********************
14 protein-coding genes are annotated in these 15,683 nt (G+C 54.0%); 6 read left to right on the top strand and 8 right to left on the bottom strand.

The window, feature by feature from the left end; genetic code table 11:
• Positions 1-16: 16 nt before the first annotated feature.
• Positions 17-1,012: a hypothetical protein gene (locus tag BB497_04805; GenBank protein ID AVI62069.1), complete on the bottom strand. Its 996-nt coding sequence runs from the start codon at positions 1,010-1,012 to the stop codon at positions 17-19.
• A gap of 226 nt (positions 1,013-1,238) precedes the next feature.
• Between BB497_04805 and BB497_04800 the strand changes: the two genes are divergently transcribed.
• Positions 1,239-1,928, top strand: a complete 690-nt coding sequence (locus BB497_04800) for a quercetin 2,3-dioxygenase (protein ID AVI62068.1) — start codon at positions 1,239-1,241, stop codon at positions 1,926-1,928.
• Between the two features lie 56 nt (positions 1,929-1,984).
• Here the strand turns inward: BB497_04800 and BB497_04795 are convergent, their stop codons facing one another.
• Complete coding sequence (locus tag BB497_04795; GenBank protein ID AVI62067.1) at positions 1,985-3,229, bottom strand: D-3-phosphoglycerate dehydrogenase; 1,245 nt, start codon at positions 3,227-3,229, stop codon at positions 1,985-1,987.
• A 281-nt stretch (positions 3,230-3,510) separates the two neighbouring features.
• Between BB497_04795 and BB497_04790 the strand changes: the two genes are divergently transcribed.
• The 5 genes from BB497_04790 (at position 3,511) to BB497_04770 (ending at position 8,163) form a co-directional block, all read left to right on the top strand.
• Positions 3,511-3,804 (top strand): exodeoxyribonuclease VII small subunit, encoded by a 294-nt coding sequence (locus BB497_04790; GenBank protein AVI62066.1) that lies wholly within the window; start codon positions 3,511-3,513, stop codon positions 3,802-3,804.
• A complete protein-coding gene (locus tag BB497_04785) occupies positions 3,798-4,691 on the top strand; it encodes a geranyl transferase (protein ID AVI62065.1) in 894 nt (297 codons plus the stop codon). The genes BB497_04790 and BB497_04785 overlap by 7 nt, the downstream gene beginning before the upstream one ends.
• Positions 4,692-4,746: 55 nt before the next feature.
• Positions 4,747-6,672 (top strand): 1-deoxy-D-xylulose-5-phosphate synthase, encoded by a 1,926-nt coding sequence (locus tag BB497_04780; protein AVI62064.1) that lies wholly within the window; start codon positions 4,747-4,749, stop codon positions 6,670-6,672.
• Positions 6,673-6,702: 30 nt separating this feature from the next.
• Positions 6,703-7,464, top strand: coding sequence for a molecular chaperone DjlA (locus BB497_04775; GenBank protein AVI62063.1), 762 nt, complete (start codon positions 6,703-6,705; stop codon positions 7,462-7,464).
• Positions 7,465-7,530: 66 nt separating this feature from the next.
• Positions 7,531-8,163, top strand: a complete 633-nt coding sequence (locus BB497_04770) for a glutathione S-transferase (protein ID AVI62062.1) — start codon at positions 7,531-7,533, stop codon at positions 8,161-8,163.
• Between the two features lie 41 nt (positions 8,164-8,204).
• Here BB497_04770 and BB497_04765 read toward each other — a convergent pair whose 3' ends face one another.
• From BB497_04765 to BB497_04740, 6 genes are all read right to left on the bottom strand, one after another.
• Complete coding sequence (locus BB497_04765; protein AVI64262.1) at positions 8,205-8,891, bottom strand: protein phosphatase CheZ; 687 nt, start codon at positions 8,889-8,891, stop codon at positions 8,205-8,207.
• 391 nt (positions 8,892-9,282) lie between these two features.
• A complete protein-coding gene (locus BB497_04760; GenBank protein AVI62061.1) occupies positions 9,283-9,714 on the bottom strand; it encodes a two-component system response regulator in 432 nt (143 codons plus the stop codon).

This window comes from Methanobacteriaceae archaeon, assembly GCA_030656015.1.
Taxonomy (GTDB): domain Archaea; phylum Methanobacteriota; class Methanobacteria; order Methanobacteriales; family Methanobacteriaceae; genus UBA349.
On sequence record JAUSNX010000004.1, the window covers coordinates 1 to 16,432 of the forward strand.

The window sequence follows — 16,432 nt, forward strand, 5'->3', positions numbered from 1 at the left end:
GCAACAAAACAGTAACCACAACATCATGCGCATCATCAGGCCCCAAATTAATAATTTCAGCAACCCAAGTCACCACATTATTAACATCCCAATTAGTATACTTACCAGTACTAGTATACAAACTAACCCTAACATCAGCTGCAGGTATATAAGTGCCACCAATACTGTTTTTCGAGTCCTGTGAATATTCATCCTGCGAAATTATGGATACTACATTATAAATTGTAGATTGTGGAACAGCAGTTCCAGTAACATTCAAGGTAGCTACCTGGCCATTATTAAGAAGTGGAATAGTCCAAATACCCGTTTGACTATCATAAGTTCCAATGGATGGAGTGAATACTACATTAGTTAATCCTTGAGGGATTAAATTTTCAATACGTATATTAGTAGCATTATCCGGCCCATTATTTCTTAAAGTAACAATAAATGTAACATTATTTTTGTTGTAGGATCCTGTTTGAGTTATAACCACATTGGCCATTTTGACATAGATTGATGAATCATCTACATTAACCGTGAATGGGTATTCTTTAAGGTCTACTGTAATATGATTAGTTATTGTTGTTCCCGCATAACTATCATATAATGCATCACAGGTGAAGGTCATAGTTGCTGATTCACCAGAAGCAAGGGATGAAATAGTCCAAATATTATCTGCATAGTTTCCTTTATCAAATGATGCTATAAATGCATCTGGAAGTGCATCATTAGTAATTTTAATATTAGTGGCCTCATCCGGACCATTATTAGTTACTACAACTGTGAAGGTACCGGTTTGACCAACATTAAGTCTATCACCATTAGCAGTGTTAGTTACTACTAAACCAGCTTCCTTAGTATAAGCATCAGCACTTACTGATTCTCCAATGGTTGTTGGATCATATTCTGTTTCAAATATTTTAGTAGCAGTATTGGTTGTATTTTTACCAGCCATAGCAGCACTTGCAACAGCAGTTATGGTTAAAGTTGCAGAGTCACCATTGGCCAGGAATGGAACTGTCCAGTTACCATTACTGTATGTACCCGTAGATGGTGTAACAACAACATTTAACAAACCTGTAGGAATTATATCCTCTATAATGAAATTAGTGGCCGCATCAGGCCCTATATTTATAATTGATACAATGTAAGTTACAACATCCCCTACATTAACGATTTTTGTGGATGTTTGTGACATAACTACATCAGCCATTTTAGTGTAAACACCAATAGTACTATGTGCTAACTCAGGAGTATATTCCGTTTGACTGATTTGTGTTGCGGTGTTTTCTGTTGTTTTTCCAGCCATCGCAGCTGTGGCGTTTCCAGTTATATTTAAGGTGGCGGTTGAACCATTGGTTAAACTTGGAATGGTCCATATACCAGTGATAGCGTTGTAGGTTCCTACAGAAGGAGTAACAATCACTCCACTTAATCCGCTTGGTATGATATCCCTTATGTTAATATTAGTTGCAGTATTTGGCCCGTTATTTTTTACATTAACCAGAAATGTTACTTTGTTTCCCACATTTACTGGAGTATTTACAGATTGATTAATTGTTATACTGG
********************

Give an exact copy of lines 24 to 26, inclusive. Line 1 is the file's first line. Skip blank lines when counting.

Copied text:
• From BB497_04765 to BB497_04740, 6 genes are all read right to left on the bottom strand, one after another.
• Complete coding sequence (locus BB497_04765; protein AVI64262.1) at positions 8,205-8,891, bottom strand: protein phosphatase CheZ; 687 nt, start codon at positions 8,889-8,891, stop codon at positions 8,205-8,207.
• 391 nt (positions 8,892-9,282) lie between these two features.